Draft of Iran deal said to allow 6,000 centrifuges
A draft version of a nuclear deal between the U.S. and Iran would require Iran to reduce its number of centrifuges by roughly 40 percent, The Associated Press reported Thursday.
It would limit Iran to 6,000 centrifuges, rather than the approximately 10,000 it has right now, for at least 10 years. The AP reported that the U.S. had originally hoped that the Iranians would cap their centrifuges at 500 to 1,500.
President Obama has said that any deal would have to freeze Iran’s development of a nuclear weapon for at least 10 years.
As expected, the deal would also lift economic sanctions on Iran.
If a deal doesn’t materialize, there may be consequences for Iran. The administration would join Congress in imposing additional sanctions if it is not able to reach a deal with Iran, Reuters reported on Thursday.
Negotiators in Switzerland are fast approaching a self-imposed deadline to reach a framework for an agreement. The talks could conceivably be extended, though Obama has said he would prefer not to stretch out the negotiations once again. Secretary of State John Kerry has said that an extension might make sense if the outlines of a deal were in place.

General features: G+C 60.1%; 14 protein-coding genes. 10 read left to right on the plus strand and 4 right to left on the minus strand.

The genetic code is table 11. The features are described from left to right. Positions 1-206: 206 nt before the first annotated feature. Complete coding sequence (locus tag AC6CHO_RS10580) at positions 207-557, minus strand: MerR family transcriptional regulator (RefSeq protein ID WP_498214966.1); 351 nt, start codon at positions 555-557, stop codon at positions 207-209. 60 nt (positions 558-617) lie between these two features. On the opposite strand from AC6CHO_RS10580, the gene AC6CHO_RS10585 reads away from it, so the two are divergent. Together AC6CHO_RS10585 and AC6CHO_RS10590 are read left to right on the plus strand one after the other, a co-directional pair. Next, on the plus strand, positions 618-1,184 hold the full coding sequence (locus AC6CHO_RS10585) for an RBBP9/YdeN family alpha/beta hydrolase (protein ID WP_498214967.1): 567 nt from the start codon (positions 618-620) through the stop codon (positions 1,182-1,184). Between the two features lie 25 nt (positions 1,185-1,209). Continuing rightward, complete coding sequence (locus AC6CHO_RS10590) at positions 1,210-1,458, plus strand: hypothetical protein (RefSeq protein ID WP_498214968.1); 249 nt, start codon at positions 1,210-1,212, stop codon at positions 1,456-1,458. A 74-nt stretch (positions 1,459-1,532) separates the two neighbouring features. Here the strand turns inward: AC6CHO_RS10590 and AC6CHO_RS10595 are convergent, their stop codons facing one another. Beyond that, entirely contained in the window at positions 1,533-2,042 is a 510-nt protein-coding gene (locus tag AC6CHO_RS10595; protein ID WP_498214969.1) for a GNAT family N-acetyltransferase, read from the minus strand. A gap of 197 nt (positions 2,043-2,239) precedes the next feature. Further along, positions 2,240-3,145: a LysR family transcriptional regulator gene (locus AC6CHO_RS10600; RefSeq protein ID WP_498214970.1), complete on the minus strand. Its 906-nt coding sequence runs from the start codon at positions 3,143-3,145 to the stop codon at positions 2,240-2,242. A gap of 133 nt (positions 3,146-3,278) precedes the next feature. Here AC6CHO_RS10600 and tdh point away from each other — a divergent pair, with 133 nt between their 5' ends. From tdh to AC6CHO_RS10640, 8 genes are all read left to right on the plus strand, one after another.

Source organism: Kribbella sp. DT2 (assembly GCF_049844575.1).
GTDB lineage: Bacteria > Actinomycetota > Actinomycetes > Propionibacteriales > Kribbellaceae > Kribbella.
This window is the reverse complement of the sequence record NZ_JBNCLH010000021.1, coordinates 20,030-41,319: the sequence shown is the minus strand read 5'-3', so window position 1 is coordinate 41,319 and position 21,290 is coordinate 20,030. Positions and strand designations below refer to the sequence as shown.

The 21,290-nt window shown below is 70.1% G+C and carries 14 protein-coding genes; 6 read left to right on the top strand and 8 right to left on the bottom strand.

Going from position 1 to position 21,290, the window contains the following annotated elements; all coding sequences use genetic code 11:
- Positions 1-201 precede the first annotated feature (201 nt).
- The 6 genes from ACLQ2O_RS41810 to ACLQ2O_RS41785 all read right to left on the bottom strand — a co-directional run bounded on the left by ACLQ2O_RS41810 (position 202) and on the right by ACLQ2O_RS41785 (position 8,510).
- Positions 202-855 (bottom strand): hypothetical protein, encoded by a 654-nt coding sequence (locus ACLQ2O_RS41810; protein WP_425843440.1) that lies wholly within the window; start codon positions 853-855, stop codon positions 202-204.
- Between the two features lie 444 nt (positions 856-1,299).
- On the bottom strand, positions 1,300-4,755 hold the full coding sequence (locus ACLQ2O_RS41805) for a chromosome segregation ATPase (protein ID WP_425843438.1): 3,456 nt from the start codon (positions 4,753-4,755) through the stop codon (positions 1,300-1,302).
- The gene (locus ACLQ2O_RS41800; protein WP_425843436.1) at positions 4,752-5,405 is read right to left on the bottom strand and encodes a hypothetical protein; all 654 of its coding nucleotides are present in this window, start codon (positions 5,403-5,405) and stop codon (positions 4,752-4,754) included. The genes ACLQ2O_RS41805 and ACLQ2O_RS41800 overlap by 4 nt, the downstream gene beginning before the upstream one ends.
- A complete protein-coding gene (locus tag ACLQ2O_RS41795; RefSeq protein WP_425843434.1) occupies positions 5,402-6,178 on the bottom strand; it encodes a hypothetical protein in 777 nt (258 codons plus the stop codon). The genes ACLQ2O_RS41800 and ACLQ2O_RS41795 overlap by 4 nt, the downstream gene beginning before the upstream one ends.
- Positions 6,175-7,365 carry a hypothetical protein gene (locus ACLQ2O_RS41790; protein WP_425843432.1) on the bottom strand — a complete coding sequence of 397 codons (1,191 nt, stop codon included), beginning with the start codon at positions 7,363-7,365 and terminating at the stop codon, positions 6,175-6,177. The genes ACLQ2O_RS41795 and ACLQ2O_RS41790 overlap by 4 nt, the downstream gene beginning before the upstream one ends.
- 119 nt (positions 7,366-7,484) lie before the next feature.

A deal would be seen as a significant diplomatic achievement for Kerry, who is currently in Switzerland meeting with Iranian Foreign Minister Javad Zarif.
But it would also be closely scrutinized. Forty-seven Senate Republicans endorsed an open letter to Iranian leadership last week saying that they could kill any deal once Obama leaves office.
The debate over the deal is also intensified by the victory of Israeli Prime Minister Benjamin Netanyahu’s party in Tuesday’s parliamentary elections.
Netanyahu is a vocal critic of the talks with Iran, and will likely continue to challenge the Obama administration as officials look to reach an accord.
The Hill has removed its comment section, as there are many other forums for readers to participate in the conversation. We invite you to join the discussion on Facebook and Twitter.